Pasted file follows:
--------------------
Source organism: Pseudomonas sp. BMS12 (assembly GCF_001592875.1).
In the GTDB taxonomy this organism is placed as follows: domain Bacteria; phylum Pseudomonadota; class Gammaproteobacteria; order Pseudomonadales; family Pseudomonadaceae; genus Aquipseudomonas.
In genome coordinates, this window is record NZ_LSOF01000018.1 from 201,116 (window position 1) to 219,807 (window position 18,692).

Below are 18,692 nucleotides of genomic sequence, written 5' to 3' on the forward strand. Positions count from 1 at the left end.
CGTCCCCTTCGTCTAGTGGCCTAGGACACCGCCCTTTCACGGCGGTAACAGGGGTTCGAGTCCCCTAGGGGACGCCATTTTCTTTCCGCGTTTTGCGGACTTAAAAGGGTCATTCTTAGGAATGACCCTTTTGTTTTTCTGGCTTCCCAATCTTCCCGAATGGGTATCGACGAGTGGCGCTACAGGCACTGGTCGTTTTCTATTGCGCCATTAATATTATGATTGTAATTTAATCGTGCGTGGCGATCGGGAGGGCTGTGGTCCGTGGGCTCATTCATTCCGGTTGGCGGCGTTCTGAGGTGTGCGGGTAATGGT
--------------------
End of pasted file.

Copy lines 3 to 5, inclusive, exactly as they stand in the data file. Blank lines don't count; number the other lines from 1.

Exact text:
In genome coordinates, this window is record NZ_LSOF01000018.1 from 201,116 (window position 1) to 219,807 (window position 18,692).

Below are 18,692 nucleotides of genomic sequence, written 5' to 3' on the forward strand. Positions count from 1 at the left end.
CGTCCCCTTCGTCTAGTGGCCTAGGACACCGCCCTTTCACGGCGGTAACAGGGGTTCGAGTCCCCTAGGGGACGCCATTTTCTTTCCGCGTTTTGCGGACTTAAAAGGGTCATTCTTAGGAATGACCCTTTTGTTTTTCTGGCTTCCCAATCTTCCCGAATGGGTATCGACGAGTGGCGCTACAGGCACTGGTCGTTTTCTATTGCGCCATTAATATTATGATTGTAATTTAATCGTGCGTGGCGATCGGGAGGGCTGTGGTCCGTGGGCTCATTCATTCCGGTTGGCGGCGTTCTGAGGTGTGCGGGTAATGGT